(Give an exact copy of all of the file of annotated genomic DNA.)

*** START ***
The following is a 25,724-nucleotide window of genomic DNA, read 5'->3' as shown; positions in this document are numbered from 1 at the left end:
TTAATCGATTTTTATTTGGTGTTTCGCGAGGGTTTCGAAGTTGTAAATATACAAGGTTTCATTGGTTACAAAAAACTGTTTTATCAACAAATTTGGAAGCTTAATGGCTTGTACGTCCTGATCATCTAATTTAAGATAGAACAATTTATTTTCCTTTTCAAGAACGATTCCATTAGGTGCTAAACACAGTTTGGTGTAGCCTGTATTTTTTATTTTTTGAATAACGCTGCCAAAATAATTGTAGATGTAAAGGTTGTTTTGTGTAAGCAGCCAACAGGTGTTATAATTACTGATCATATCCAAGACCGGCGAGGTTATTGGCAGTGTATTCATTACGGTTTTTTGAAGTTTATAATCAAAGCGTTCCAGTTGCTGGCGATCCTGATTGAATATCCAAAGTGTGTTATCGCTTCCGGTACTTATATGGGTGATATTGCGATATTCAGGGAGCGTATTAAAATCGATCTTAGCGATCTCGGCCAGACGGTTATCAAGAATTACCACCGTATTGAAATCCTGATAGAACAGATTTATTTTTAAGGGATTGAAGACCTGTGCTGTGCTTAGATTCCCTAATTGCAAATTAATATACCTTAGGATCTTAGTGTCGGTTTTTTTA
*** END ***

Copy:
The following is a 25,724-nucleotide window of genomic DNA, read 5'->3' as shown; positions in this document are numbered from 1 at the left end:
TTAATCGATTTTTATTTGGTGTTTCGCGAGGGTTTCGAAGTTGTAAATATACAAGGTTTCATTGGTTACAAAAAACTGTTTTATCAACAAATTTGGAAGCTTAATGGCTTGTACGTCCTGATCATCTAATTTAAGATAGAACAATTTATTTTCCTTTTCAAGAACGATTCCATTAGGTGCTAAACACAGTTTGGTGTAGCCTGTATTTTTTATTTTTTGAATAACGCTGCCAAAATAATTGTAGATGTAAAGGTTGTTTTGTGTAAGCAGCCAACAGGTGTTATAATTACTGATCATATCCAAGACCGGCGAGGTTATTGGCAGTGTATTCATTACGGTTTTTTGAAGTTTATAATCAAAGCGTTCCAGTTGCTGGCGATCCTGATTGAATATCCAAAGTGTGTTATCGCTTCCGGTACTTATATGGGTGATATTGCGATATTCAGGGAGCGTATTAAAATCGATCTTAGCGATCTCGGCCAGACGGTTATCAAGAATTACCACCGTATTGAAATCCTGATAGAACAGATTTATTTTTAAGGGATTGAAGACCTGTGCTGTGCTTAGATTCCCTAATTGCAAATTAATATACCTTAGGATCTTAGTGTCGGTTTTTTTA